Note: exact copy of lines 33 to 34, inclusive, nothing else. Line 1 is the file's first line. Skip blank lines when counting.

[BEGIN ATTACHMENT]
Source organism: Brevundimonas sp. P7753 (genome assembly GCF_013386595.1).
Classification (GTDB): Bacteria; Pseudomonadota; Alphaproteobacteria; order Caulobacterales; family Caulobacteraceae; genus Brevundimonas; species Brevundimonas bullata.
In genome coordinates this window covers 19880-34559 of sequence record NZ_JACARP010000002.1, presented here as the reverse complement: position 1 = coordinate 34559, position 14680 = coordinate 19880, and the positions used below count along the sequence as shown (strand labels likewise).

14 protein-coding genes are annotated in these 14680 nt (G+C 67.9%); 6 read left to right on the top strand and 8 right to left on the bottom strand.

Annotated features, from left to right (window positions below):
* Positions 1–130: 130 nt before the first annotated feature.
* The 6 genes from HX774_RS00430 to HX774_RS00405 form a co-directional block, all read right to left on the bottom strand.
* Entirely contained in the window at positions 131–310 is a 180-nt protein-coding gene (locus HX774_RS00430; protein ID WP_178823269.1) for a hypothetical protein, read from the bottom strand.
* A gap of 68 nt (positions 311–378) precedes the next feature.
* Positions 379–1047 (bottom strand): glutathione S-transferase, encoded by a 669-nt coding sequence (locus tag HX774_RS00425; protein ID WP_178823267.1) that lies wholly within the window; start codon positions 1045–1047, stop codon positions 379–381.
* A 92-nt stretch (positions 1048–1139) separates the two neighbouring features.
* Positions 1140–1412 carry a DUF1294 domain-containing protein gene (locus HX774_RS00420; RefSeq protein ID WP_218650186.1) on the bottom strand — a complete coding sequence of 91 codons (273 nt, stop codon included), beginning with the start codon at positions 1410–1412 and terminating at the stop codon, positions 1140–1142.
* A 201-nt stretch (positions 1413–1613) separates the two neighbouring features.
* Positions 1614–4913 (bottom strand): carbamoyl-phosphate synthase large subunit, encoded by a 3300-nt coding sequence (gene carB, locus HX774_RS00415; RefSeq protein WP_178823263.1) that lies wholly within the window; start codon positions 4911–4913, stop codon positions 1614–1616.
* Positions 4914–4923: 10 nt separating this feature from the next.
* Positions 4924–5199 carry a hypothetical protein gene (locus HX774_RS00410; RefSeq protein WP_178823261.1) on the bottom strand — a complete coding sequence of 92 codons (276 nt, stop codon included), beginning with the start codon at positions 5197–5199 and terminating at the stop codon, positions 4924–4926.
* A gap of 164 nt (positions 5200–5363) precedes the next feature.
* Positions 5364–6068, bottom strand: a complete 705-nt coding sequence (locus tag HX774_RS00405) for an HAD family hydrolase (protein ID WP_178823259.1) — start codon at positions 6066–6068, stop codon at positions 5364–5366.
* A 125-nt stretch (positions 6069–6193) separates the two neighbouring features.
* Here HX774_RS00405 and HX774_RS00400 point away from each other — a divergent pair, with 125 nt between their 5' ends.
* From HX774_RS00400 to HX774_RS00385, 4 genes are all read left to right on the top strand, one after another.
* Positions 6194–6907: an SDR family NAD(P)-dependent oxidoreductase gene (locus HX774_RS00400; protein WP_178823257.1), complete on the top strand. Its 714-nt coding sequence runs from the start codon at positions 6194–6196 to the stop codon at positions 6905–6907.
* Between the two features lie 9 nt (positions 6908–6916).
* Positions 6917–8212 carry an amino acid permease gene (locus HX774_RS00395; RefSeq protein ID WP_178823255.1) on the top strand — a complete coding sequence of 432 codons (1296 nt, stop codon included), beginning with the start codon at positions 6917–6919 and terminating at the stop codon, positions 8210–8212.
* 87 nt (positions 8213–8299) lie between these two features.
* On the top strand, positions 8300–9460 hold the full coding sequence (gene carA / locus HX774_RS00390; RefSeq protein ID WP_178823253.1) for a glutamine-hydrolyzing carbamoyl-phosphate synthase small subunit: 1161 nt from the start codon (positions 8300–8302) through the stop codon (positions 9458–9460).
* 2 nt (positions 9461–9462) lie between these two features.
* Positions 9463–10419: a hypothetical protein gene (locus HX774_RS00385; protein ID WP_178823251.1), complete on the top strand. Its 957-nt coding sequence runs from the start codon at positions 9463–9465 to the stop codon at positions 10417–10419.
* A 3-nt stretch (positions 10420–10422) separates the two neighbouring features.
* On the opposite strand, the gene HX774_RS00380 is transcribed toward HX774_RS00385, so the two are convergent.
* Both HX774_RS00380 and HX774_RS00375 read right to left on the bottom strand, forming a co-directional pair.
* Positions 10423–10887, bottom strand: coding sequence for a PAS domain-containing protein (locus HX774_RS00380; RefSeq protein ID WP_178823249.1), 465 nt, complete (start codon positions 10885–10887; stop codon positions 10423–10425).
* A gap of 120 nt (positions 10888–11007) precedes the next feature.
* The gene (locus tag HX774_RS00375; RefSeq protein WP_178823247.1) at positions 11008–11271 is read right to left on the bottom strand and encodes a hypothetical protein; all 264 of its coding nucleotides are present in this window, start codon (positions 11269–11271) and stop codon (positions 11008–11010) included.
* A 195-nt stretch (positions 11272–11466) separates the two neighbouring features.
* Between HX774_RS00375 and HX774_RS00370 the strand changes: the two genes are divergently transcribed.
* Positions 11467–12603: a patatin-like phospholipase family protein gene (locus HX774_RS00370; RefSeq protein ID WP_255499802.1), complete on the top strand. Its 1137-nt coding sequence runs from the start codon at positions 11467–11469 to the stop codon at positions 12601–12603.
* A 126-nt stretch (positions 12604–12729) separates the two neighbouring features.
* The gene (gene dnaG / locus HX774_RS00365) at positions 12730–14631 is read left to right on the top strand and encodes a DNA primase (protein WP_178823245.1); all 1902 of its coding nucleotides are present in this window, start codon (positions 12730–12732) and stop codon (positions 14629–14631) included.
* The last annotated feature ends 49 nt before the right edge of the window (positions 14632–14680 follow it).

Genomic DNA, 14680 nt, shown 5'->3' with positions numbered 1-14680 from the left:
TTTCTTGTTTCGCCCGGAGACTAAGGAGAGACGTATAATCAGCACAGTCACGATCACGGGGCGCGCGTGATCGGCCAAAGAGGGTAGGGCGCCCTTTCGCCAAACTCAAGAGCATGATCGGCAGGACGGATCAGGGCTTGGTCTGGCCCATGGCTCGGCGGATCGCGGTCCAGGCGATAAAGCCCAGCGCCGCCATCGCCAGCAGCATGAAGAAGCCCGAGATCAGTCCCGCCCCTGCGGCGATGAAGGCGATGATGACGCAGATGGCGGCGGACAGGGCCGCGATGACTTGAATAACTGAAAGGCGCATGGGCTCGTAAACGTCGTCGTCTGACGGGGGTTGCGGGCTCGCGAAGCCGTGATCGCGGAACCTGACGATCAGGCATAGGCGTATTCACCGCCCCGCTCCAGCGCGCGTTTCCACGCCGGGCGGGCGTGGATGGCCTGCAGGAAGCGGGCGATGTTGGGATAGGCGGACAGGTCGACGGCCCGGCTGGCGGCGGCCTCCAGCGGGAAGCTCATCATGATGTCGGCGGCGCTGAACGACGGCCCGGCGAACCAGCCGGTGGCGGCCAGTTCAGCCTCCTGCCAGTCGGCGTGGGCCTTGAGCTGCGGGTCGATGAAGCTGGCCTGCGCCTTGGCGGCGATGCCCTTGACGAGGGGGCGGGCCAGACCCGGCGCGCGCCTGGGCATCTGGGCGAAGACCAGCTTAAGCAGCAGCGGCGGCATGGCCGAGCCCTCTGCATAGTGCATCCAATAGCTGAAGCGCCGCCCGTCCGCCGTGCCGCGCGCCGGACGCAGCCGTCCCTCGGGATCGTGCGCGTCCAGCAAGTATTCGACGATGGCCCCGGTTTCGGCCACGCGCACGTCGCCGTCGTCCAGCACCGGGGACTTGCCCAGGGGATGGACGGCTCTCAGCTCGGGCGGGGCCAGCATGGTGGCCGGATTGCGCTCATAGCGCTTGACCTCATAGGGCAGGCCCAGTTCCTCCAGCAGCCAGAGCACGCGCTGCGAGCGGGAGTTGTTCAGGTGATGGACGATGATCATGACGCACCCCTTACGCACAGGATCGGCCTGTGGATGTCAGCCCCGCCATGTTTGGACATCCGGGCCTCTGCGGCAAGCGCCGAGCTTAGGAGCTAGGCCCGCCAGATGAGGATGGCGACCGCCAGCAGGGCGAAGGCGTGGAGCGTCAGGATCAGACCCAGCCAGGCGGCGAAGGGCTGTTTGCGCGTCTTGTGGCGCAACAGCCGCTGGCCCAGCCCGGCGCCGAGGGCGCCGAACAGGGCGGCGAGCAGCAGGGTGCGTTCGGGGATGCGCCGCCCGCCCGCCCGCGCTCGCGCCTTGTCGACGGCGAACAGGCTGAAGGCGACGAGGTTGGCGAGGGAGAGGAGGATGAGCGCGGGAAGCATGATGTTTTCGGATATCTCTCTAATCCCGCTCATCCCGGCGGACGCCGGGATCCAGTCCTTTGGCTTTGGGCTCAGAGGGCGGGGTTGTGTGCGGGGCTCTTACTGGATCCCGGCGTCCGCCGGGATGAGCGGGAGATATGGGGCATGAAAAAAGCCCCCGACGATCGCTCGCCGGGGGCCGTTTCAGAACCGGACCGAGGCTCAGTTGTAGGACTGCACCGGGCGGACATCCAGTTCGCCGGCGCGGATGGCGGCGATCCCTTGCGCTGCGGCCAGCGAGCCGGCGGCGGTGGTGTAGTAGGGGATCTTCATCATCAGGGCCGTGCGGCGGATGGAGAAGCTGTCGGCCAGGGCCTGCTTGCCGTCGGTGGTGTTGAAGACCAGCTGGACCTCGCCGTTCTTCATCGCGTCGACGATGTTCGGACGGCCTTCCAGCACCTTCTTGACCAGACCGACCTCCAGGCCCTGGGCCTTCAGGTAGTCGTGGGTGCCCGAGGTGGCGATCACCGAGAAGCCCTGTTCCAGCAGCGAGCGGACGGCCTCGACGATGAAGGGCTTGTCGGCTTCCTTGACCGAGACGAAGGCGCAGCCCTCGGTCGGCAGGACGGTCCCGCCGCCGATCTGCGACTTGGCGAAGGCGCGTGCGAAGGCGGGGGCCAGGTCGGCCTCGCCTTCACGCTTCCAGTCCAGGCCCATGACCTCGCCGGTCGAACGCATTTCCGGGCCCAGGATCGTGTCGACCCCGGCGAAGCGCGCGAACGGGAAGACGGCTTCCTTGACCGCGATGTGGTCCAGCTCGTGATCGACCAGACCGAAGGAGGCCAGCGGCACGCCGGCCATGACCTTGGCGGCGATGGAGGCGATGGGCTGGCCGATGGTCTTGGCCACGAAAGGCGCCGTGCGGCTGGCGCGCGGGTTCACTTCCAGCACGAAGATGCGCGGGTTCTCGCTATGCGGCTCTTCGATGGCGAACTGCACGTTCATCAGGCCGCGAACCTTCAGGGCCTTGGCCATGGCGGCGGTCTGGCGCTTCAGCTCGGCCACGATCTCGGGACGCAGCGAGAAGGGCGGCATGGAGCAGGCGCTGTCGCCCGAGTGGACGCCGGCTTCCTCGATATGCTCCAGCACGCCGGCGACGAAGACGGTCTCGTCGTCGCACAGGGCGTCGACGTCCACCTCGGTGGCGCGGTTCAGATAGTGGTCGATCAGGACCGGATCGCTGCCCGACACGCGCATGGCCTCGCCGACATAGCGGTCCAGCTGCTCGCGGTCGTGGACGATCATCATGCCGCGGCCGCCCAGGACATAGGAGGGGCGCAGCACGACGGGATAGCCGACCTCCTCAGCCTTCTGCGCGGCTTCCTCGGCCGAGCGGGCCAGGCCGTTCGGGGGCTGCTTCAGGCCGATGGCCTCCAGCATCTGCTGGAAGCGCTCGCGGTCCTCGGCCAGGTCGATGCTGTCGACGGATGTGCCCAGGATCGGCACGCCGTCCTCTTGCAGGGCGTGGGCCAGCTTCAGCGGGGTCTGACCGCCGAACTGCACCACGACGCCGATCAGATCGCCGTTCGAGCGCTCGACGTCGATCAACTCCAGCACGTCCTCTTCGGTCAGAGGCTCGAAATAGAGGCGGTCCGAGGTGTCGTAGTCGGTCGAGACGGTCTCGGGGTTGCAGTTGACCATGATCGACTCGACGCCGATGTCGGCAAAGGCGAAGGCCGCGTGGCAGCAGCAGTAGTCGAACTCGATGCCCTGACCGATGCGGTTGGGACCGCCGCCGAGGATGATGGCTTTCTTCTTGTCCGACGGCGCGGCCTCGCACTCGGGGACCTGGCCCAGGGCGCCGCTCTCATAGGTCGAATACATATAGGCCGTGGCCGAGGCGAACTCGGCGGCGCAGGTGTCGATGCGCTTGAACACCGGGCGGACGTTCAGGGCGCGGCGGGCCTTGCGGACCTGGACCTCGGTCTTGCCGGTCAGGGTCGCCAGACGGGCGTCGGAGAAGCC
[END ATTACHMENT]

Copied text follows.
* A gap of 120 nt (positions 10888–11007) precedes the next feature.
* The gene (locus tag HX774_RS00375; RefSeq protein WP_178823247.1) at positions 11008–11271 is read right to left on the bottom strand and encodes a hypothetical protein; all 264 of its coding nucleotides are present in this window, start codon (positions 11269–11271) and stop codon (positions 11008–11010) included.